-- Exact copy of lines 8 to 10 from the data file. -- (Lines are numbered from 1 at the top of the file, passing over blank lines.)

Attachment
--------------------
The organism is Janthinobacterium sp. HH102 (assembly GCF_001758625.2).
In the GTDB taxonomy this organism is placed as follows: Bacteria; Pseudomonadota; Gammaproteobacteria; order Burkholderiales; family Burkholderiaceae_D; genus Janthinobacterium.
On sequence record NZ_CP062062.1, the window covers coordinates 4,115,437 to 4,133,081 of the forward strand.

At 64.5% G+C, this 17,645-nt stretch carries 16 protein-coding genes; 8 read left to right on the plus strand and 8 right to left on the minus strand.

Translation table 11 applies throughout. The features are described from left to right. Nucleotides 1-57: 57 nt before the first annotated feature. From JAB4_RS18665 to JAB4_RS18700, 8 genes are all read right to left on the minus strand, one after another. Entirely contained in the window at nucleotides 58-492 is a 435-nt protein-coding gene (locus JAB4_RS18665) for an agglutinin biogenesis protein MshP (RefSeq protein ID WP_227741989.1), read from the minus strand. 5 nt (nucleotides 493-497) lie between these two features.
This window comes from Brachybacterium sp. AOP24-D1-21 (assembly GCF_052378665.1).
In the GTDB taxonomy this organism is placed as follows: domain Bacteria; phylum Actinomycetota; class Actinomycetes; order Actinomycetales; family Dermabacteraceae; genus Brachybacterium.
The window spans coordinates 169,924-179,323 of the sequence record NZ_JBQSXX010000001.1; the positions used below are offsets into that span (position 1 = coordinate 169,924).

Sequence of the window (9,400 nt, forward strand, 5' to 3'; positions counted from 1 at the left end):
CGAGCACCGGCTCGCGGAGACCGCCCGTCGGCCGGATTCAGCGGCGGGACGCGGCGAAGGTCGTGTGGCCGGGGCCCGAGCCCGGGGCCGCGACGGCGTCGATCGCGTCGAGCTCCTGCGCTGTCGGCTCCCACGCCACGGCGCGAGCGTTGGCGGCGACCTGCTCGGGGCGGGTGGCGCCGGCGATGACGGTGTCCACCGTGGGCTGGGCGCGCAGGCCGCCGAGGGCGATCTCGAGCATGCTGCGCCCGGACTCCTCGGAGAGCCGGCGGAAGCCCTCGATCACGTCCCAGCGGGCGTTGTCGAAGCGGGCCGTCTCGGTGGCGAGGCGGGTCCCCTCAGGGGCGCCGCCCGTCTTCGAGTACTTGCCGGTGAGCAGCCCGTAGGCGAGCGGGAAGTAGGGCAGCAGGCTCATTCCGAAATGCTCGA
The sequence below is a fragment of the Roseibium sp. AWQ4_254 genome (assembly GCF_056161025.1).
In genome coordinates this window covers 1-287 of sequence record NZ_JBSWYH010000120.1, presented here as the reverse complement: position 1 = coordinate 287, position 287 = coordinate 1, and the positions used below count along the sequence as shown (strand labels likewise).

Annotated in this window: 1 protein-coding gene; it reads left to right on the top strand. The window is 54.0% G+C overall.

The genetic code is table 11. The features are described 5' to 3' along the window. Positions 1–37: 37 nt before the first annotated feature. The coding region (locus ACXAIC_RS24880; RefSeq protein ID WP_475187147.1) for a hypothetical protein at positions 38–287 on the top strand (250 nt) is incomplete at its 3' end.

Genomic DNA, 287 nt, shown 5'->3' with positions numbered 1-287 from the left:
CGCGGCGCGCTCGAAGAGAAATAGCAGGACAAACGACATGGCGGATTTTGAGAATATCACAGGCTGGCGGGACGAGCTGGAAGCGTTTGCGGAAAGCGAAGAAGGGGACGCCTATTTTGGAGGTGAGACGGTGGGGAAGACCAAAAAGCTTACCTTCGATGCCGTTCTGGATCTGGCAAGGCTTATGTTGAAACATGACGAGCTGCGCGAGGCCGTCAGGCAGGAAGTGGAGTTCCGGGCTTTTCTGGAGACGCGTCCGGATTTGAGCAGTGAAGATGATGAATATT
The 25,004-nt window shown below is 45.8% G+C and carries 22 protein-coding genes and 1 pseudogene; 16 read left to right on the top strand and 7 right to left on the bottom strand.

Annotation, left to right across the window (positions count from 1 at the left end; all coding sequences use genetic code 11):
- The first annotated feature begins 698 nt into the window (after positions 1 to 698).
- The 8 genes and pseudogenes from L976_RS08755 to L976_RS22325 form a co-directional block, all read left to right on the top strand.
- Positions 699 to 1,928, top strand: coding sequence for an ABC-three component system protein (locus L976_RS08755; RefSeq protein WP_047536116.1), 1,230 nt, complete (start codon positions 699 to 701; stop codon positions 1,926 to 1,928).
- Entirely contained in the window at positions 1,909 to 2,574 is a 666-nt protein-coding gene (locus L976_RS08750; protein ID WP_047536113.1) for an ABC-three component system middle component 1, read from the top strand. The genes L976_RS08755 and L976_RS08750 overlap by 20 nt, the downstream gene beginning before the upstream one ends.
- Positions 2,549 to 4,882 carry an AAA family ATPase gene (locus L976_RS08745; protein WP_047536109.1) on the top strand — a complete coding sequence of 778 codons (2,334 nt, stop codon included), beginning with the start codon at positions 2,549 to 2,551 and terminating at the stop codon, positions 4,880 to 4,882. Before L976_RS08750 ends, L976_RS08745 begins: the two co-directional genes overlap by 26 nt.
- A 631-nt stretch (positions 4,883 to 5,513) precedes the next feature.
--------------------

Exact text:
The window spans coordinates 169,924-179,323 of the sequence record NZ_JBQSXX010000001.1; the positions used below are offsets into that span (position 1 = coordinate 169,924).

Sequence of the window (9,400 nt, forward strand, 5' to 3'; positions counted from 1 at the left end):
CGAGCACCGGCTCGCGGAGACCGCCCGTCGGCCGGATTCAGCGGCGGGACGCGGCGAAGGTCGTGTGGCCGGGGCCCGAGCCCGGGGCCGCGACGGCGTCGATCGCGTCGAGCTCCTGCGCTGTCGGCTCCCACGCCACGGCGCGAGCGTTGGCGGCGACCTGCTCGGGGCGGGTGGCGCCGGCGATGACGGTGTCCACCGTGGGCTGGGCGCGCAGGCCGCCGAGGGCGATCTCGAGCATGCTGCGCCCGGACTCCTCGGAGAGCCGGCGGAAGCCCTCGATCACGTCCCAGCGGGCGTTGTCGAAGCGGGCCGTCTCGGTGGCGAGGCGGGTCCCCTCAGGGGCGCCGCCCGTCTTCGAGTACTTGCCGGTGAGCAGCCCGTAGGCGAGCGGGAAGTAGGGCAGCAGGCTCATTCCGAAATGCTCGA